Your dermatologist should be familiar with the commonly accepted treatments and keep you informed. It’s also important that you take some time to familiarize yourself with all of the available treatment options so you have an idea of what to expect during your visit.

You might not always be eligible for a clinical trial of new treatments in your area, but it’s comforting to have a dermatologist who is aware of the latest research. You won’t have to worry that you’ll miss out on the latest treatments.

As an added bonus, finding a dermatologist who participates directly in clinical trials for psoriasis is a great sign that they are fully invested in treating it.

7. Their practice should align with your desired treatment approach

Your dermatologist is responsible for making the final call on what medications to prescribe, but you do have some say in your preferences. Even on which psoriasis medications should be tried first. A lot of times, it depends on your individual case.

For example, you may have other health problems that make some of the medications inappropriate, or you may want to try the newest treatment options first. Or perhaps you want to find a treatment option that you don’t have to take every day. Your dermatologist should be open to discussing your preferences and working with you to arrive at a treatment plan.

8. They should be interested in your life

A dermatologist experienced in treating psoriasis patients should understand that lifestyle factors play a role in the disease, and that the disease itself can have a huge impact on your quality of life. At your visit, the dermatologist should be asking questions about your day-to-day life. These questions may include:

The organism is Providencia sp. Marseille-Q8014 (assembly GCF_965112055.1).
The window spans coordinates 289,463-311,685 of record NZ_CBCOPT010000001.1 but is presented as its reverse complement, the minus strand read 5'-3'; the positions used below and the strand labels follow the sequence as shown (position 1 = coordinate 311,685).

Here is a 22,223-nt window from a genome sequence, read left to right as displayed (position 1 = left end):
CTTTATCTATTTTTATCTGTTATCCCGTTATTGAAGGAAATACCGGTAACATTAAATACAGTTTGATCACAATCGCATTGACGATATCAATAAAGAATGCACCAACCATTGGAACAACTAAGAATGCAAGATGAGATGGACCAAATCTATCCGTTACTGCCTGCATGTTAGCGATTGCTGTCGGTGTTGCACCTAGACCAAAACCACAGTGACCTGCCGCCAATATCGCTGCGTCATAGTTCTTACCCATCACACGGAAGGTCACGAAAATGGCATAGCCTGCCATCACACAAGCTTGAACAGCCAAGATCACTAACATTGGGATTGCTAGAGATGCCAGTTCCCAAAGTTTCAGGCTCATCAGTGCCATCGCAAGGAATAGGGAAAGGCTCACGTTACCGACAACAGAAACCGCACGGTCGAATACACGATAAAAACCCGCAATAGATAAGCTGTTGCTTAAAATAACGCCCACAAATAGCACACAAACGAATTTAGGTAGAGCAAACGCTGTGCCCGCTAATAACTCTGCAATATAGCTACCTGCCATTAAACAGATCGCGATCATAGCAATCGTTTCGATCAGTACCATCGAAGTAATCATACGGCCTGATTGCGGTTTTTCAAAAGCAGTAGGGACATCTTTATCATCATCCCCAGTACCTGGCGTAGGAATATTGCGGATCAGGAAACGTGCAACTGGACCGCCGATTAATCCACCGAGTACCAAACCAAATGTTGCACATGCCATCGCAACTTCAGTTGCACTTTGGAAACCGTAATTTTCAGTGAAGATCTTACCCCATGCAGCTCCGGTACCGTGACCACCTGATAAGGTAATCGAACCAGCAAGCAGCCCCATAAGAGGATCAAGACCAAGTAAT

• How much stress are you under?
  • Are you depressed or anxious at times?
  • How much does your psoriasis impact your quality of life?
  • What treatments have you already tried?
  • Do you know of anything in your diet or lifestyle that triggers a flare-up?
  • Do you have a support system or need help finding a support group?
  • Do you have any dietary limitations?
  • Do you drink alcohol or smoke?
  • Are you planning on getting pregnant soon?
  • Have you tried any supplements?
  • What are your biggest fears when it comes to treating psoriasis?

If the dermatologist doesn’t ask you some of these questions, it may not be a good fit.

Other things to consider

Don’t be afraid to shop around for a dermatologist who specializes in treating psoriasis. Location, knowledge, experience, and insurance are all incredibly important, but you should also think about what you personally want in a dermatologist. Here are some other things to consider:

  • Do you want a doctor who opts for more aggressive treatments or one who takes a less aggressive approach?
  • Do you want a dermatologist who also has access to other types of specialists (like nutritionists and mental health experts) in house?
  • Do you want a dermatologist with lots of knowledge about complementary and alternative treatments?
  • Do you have other medical conditions and want a dermatologist who understands them?
  • Does the office’s personality (professional, laid-back, modern) fit with yours?

You can ask these questions during your initial appointment. If you find that a particular dermatologist doesn’t meet your needs, move on to a different one until you find the right fit.